Class Request Tool is a web application that 1) allows instructors to request assistance, space and time for teaching with primary sources at Harvard's archives and special collections repositories; and 2) assists library staff in establishing more effective and centralized management of seminar requests for classes. Class Request Tool describes policies and procedures for hosted classes, collects information necessary for booking, and reserves requested time and space.
Inscriptio is an online reservation system with functionality similar to selecting an airplane seat. It allows eligible library patrons to apply for a preferred study carrel or hold shelf based on a map of locations with related data, such as nearby call numbers, and provides more efficient reservation management than the previous paper-based system. Inscriptio facilitates communication between patrons who share a carrel (some carrels at Harvard may be assigned to up to four users) and eases the renewal process when a reservation nears its end date.
Awesome Box is an additional returns box that offers library users the ability to promote any item. Interact with an amazing or useful item from the library and return it to the Awesome Box instead of the normal drop box. That item gets recorded as Awesome so the community can see what others have found helpful, entertaining, or mind-blowing.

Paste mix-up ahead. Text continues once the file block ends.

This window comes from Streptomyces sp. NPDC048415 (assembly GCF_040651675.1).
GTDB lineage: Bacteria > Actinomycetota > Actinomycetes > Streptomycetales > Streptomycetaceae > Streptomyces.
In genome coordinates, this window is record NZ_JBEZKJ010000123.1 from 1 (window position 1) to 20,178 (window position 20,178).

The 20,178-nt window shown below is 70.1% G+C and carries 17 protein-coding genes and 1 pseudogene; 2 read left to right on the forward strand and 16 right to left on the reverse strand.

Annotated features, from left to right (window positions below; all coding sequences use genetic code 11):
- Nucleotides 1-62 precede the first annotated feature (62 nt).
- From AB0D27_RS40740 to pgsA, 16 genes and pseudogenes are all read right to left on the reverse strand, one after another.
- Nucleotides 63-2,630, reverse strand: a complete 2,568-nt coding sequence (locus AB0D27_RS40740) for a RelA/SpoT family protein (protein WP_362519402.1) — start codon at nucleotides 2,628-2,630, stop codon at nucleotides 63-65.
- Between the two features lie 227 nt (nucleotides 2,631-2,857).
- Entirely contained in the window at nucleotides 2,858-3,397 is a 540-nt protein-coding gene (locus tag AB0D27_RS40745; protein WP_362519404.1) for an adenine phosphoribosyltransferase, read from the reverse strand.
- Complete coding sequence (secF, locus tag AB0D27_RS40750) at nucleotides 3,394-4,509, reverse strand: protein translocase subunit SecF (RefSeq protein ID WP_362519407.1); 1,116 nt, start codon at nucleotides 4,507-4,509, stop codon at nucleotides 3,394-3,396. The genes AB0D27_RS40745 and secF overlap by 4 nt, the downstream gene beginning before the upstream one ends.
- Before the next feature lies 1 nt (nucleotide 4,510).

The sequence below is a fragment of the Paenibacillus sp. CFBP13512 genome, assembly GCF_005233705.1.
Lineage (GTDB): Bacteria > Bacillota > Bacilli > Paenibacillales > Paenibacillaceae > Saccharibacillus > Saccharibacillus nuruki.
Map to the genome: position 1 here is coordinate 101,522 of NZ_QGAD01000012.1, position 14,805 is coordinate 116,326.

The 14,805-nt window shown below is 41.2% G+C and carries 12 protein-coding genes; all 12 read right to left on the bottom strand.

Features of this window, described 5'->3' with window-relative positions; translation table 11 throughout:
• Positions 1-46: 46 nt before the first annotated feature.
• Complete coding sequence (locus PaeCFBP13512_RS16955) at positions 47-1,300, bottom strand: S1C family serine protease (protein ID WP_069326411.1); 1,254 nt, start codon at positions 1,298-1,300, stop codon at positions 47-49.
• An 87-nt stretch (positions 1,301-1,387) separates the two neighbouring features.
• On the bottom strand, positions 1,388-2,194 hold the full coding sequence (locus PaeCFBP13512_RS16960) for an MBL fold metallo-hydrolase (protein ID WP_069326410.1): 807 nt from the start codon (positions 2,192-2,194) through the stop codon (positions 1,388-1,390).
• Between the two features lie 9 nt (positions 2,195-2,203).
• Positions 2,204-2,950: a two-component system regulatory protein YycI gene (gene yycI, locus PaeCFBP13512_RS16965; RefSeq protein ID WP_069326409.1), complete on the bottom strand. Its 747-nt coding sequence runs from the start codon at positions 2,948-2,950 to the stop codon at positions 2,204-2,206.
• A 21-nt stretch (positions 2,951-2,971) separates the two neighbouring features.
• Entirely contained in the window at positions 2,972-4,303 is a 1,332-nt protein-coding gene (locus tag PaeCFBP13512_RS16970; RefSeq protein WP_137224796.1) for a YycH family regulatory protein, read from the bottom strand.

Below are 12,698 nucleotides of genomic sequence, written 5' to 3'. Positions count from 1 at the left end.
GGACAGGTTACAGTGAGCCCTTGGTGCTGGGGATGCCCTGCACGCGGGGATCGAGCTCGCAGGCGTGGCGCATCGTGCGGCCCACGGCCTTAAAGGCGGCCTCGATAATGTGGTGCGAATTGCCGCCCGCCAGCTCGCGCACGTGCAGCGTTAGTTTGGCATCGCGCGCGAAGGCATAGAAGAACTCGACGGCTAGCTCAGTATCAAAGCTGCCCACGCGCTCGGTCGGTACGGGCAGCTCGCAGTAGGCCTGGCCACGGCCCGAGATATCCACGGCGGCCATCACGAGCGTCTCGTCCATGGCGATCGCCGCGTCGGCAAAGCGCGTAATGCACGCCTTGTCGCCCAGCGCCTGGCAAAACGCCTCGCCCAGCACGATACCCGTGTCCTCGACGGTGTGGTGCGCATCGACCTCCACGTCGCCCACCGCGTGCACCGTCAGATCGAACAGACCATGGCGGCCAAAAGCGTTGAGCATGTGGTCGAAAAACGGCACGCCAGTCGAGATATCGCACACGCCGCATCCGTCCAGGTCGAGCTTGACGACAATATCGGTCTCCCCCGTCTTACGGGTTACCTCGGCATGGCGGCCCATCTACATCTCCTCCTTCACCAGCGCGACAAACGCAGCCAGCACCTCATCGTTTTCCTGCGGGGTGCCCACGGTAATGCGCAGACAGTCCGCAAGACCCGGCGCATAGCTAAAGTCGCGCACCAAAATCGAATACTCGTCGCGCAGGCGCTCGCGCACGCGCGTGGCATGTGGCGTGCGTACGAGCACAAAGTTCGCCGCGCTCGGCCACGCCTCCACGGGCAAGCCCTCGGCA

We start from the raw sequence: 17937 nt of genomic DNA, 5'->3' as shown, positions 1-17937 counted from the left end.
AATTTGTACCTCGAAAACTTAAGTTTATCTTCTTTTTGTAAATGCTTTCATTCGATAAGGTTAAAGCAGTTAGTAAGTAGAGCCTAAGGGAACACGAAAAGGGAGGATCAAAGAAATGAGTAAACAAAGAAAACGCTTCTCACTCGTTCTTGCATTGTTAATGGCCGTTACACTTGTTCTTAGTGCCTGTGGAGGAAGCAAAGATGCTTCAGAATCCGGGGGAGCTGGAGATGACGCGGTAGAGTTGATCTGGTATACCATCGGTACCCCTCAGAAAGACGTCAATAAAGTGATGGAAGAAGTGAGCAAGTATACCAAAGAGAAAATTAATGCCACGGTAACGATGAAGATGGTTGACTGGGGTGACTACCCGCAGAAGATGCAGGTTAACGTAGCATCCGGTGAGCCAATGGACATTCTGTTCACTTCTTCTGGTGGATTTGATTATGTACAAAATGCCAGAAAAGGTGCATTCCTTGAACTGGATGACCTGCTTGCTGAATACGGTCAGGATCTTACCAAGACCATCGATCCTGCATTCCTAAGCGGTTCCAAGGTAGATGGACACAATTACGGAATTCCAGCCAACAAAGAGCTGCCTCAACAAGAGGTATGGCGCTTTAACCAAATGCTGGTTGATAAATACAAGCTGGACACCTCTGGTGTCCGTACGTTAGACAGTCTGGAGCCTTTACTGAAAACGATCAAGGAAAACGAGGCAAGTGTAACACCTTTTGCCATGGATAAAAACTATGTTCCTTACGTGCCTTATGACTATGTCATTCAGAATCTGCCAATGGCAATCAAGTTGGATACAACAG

TagTeam is middleware that stands between tagging platforms and readers to harness the power of social tagging across multiple tagging tools. A creator can add a “hub,” or project, on a topic and designate any number of input feeds and output feeds. TagTeam enhances the standard social tagging process by removing duplicate items and spam, support both folksonomies, or user-supplied tags, and ontologies determined by a project creator.
How do students engage with the library collection, inside and outside the library building? Where and when do they make use of library materials they’ve checked out? Most libraries have limited empirical data describing how the community engages with resources, but Where the Wild Books Are sought to increase that knowledge by conducting a study in which students track their library engagement using a mobile application. Using an app on their own mobile devices, students simply scan the barcode of an item and the app stores the timestamp and geolocation data for analysis.